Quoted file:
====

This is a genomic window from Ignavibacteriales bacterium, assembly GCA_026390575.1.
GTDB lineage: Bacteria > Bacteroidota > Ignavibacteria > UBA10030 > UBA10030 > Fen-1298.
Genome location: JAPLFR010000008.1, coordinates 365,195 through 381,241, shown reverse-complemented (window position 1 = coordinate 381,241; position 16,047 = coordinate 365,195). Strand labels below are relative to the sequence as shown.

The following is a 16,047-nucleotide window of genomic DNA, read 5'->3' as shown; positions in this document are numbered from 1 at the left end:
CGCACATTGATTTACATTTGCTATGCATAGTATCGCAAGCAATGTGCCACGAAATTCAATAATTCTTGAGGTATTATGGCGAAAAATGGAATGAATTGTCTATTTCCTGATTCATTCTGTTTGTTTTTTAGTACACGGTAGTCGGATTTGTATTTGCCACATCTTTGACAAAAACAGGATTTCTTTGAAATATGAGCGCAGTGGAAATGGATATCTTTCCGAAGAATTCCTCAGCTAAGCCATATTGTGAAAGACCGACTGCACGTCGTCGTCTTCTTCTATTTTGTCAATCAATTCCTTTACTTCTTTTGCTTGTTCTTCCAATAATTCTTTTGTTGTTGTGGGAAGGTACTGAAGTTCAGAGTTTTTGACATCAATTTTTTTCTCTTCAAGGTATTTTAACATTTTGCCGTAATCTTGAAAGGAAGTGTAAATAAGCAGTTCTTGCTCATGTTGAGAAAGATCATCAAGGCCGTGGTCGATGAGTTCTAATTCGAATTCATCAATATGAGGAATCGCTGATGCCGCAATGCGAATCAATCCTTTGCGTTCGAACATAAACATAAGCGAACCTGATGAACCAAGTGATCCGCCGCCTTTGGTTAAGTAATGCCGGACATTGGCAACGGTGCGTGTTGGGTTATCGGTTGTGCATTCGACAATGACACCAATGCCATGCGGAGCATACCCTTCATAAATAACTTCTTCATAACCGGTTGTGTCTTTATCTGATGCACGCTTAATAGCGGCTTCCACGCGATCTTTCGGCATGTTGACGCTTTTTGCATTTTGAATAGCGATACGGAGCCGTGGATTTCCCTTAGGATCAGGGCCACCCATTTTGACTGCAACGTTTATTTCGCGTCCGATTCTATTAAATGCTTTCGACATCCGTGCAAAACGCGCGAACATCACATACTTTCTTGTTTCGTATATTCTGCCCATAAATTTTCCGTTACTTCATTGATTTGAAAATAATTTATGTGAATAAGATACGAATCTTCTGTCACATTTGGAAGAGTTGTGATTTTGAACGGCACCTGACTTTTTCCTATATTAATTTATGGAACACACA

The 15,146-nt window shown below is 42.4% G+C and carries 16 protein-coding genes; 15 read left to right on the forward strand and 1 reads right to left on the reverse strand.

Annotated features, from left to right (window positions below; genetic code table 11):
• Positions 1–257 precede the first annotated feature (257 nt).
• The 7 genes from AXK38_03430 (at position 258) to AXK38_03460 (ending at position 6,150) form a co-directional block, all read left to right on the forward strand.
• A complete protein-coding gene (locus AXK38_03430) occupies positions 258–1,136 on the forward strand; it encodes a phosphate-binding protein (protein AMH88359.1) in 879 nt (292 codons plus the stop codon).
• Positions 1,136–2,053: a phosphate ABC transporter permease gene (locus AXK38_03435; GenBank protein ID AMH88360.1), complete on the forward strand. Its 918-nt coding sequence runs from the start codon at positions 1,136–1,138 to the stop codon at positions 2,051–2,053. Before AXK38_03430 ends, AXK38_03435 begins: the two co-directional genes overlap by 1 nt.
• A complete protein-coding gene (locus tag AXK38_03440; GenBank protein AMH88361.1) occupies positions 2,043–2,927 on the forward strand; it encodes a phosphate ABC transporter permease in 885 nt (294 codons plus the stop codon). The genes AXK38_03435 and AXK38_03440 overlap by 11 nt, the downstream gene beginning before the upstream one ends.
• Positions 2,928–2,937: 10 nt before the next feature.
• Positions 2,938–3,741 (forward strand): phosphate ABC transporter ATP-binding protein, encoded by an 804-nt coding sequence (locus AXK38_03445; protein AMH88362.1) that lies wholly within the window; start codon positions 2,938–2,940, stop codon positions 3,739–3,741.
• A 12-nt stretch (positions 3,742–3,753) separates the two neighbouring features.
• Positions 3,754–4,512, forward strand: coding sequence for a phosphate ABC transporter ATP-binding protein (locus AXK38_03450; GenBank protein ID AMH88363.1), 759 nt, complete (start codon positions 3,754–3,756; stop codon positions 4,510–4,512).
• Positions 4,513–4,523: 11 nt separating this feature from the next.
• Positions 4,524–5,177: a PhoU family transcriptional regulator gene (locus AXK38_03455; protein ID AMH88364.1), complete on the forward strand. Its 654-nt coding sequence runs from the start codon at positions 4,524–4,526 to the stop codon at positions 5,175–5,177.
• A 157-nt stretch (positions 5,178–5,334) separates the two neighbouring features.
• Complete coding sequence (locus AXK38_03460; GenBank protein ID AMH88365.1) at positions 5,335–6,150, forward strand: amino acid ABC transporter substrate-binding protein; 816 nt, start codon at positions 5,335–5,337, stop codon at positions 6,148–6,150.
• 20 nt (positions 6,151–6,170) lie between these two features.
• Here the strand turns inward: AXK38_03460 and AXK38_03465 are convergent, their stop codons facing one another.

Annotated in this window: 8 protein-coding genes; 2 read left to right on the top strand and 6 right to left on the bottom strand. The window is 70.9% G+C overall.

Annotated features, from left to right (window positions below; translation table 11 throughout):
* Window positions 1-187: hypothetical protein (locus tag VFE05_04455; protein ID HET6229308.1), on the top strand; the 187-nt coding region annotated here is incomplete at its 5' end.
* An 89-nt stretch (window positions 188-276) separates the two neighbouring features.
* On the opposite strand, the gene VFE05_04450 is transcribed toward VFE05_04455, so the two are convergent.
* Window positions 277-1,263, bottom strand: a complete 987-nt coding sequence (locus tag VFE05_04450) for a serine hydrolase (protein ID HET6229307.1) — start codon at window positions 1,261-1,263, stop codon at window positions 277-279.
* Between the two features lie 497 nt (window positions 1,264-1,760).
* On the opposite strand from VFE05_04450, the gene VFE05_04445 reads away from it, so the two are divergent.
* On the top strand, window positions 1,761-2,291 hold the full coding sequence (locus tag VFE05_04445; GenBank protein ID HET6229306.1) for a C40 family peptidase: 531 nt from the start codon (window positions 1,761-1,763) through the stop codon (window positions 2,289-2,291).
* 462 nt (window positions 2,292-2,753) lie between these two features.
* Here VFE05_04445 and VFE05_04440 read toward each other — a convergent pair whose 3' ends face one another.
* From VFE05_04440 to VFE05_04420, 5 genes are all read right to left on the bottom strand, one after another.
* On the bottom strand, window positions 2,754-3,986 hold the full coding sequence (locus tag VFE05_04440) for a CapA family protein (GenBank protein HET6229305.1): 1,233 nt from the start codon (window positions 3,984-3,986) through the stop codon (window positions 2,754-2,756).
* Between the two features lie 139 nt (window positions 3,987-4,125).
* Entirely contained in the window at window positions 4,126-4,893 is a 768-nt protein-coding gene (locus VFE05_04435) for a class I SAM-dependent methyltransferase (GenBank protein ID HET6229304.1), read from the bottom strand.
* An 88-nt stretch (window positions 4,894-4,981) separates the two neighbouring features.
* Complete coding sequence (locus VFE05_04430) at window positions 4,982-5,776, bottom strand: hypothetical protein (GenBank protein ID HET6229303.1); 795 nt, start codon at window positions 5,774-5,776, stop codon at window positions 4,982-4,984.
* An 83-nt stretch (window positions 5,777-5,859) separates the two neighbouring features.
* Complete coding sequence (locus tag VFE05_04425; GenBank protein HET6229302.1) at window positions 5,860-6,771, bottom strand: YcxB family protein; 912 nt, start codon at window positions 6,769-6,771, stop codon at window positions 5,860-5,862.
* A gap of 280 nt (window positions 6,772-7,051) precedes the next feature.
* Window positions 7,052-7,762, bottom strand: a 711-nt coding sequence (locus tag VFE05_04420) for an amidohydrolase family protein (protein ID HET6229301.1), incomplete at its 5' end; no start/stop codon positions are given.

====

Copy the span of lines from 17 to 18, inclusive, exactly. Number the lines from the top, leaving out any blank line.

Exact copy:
• Positions 4,513–4,523: 11 nt separating this feature from the next.
• Positions 4,524–5,177: a PhoU family transcriptional regulator gene (locus AXK38_03455; protein ID AMH88364.1), complete on the forward strand. Its 654-nt coding sequence runs from the start codon at positions 4,524–4,526 to the stop codon at positions 5,175–5,177.